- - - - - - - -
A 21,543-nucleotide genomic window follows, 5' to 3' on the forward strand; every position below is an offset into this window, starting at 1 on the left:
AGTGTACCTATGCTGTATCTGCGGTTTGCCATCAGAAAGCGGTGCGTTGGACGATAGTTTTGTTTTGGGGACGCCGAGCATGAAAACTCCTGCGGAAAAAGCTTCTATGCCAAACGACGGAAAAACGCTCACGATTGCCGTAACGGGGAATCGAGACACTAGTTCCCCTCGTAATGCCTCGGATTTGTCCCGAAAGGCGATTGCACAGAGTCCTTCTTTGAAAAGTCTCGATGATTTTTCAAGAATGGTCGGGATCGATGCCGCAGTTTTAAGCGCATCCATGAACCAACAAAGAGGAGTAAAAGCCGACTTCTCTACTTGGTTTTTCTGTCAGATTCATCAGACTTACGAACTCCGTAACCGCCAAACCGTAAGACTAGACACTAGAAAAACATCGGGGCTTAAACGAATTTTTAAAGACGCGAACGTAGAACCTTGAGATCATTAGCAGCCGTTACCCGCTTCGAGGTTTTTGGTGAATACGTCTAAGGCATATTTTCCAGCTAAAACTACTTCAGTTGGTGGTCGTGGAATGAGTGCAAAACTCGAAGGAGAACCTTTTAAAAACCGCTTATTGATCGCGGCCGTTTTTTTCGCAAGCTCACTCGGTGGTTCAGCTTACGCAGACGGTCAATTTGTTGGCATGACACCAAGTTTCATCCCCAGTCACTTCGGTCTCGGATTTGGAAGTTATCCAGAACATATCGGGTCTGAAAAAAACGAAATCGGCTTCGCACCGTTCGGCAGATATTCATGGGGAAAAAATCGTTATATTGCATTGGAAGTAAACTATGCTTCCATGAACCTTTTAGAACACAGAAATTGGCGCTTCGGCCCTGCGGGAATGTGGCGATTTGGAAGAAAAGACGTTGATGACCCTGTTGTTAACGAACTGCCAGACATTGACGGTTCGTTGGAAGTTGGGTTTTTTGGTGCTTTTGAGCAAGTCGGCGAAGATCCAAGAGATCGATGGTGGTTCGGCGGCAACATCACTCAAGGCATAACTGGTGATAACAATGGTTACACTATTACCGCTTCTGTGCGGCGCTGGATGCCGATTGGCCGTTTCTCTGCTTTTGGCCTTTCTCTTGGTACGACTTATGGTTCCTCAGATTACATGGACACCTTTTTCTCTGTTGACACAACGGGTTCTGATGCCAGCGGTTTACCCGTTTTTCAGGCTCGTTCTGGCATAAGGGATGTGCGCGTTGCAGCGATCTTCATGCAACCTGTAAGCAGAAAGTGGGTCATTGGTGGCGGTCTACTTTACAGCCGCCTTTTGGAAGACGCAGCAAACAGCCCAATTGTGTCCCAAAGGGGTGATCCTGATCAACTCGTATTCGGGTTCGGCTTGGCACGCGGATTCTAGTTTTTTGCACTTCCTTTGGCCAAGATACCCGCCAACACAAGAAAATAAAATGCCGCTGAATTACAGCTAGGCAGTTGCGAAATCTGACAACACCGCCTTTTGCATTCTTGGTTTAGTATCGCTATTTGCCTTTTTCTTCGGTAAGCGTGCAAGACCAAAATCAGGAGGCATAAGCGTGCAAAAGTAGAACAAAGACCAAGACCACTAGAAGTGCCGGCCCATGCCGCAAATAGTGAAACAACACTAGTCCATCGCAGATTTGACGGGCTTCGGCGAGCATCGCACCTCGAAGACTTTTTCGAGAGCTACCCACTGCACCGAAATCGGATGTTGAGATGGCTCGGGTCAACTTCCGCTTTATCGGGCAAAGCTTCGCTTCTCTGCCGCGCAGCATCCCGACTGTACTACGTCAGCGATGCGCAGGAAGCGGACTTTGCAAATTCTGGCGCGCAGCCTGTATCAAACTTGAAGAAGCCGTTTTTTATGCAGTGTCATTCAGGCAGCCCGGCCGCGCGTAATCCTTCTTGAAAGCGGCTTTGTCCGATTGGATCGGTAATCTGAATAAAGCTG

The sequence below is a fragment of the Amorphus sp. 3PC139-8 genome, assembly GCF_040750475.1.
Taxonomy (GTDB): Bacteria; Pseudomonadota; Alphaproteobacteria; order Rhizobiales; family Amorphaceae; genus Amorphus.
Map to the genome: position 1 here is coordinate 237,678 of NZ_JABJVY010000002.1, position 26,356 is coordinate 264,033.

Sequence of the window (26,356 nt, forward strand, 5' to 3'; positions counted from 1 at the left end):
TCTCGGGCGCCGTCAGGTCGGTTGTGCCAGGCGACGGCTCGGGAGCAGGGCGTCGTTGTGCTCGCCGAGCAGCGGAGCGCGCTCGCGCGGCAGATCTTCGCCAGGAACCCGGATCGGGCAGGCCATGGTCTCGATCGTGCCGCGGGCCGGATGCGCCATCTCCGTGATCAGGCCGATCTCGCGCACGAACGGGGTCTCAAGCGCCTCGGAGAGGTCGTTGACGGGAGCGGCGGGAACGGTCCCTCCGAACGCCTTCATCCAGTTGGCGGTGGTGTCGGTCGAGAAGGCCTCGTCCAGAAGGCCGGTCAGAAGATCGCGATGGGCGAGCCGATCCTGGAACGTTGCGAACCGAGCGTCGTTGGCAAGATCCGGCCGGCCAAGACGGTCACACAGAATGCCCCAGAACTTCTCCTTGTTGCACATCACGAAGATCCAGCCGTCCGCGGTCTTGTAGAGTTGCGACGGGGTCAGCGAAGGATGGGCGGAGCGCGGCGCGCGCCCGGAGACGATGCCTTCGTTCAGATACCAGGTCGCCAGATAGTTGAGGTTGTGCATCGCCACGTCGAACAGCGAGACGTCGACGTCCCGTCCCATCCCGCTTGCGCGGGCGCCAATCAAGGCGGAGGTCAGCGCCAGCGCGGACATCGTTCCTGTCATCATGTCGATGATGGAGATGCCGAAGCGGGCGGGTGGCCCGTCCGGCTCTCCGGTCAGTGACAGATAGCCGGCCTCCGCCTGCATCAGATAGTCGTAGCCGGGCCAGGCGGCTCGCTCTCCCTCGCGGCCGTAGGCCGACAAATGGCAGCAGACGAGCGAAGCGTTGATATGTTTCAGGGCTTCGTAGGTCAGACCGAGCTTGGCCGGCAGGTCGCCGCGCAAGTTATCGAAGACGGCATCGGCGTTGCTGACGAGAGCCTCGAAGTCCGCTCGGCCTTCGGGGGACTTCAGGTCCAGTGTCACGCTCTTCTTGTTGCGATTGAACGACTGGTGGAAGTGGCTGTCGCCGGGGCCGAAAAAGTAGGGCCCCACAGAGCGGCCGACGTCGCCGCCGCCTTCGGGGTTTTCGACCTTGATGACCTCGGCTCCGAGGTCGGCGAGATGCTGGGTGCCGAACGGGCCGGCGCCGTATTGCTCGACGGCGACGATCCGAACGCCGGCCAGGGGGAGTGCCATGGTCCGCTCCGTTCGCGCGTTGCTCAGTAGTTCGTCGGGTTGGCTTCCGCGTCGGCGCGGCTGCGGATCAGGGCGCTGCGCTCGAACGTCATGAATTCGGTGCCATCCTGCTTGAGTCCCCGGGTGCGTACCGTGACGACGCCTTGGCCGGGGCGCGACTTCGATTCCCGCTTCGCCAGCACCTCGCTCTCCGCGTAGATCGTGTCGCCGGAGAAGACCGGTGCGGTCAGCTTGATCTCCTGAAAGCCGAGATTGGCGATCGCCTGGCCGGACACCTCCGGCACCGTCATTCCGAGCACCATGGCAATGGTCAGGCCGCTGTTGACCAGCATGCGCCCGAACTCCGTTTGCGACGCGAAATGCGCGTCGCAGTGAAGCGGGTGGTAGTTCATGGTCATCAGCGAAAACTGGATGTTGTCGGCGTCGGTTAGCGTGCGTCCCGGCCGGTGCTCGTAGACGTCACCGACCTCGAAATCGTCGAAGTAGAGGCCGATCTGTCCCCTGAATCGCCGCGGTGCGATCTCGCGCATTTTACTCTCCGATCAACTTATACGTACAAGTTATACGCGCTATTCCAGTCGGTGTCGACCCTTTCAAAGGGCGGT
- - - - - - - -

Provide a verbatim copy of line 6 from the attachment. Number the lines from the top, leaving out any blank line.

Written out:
Sequence of the window (26,356 nt, forward strand, 5' to 3'; positions counted from 1 at the left end):